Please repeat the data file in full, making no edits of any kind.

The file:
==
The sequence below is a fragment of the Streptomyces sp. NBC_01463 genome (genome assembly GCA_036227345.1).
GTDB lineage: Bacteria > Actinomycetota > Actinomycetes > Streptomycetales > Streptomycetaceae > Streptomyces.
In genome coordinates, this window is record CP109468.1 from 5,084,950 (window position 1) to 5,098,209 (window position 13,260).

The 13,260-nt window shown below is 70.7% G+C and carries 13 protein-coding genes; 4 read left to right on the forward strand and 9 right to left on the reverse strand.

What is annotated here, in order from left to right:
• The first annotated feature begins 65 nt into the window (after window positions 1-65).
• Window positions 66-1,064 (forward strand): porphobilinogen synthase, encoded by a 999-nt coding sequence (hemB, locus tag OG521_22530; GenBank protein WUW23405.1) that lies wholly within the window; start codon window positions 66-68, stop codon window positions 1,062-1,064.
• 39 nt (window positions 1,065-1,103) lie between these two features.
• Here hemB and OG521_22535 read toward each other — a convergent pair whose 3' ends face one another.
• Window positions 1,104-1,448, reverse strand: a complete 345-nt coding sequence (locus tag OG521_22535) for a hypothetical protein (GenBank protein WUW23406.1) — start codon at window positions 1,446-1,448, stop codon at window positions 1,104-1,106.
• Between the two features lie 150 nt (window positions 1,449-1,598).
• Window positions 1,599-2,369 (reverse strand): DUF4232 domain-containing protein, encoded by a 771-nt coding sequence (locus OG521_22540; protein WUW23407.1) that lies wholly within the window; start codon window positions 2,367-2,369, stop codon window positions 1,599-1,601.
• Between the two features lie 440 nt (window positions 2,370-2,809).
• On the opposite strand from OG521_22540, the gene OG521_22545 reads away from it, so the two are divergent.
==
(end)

The sequence below is a fragment of the Streptomyces sp. NBC_01463 genome (genome assembly GCA_036227345.1).
GTDB lineage: Bacteria > Actinomycetota > Actinomycetes > Streptomycetales > Streptomycetaceae > Streptomyces.
In genome coordinates, this window is record CP109468.1 from 5,084,950 (window position 1) to 5,098,209 (window position 13,260).

The 13,260-nt window shown below is 70.7% G+C and carries 13 protein-coding genes; 4 read left to right on the forward strand and 9 right to left on the reverse strand.

What is annotated here, in order from left to right:
• The first annotated feature begins 65 nt into the window (after window positions 1-65).
• Window positions 66-1,064 (forward strand): porphobilinogen synthase, encoded by a 999-nt coding sequence (hemB, locus tag OG521_22530; GenBank protein WUW23405.1) that lies wholly within the window; start codon window positions 66-68, stop codon window positions 1,062-1,064.
• 39 nt (window positions 1,065-1,103) lie between these two features.
• Here hemB and OG521_22535 read toward each other — a convergent pair whose 3' ends face one another.
• Window positions 1,104-1,448, reverse strand: a complete 345-nt coding sequence (locus tag OG521_22535) for a hypothetical protein (GenBank protein WUW23406.1) — start codon at window positions 1,446-1,448, stop codon at window positions 1,104-1,106.
• Between the two features lie 150 nt (window positions 1,449-1,598).
• Window positions 1,599-2,369 (reverse strand): DUF4232 domain-containing protein, encoded by a 771-nt coding sequence (locus OG521_22540; protein WUW23407.1) that lies wholly within the window; start codon window positions 2,367-2,369, stop codon window positions 1,599-1,601.
• Between the two features lie 440 nt (window positions 2,370-2,809).
• On the opposite strand from OG521_22540, the gene OG521_22545 reads away from it, so the two are divergent.